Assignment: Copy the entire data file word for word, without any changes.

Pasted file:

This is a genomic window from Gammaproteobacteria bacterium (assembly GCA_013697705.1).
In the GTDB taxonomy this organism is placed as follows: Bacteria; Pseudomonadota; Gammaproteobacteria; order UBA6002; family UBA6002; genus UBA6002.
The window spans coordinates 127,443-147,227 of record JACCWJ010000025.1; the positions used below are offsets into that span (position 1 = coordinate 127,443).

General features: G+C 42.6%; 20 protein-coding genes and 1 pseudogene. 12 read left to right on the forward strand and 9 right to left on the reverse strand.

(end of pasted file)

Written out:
This is a genomic window from Gammaproteobacteria bacterium (assembly GCA_013697705.1).
In the GTDB taxonomy this organism is placed as follows: Bacteria; Pseudomonadota; Gammaproteobacteria; order UBA6002; family UBA6002; genus UBA6002.
The window spans coordinates 127,443-147,227 of record JACCWJ010000025.1; the positions used below are offsets into that span (position 1 = coordinate 127,443).

General features: G+C 42.6%; 20 protein-coding genes and 1 pseudogene. 12 read left to right on the forward strand and 9 right to left on the reverse strand.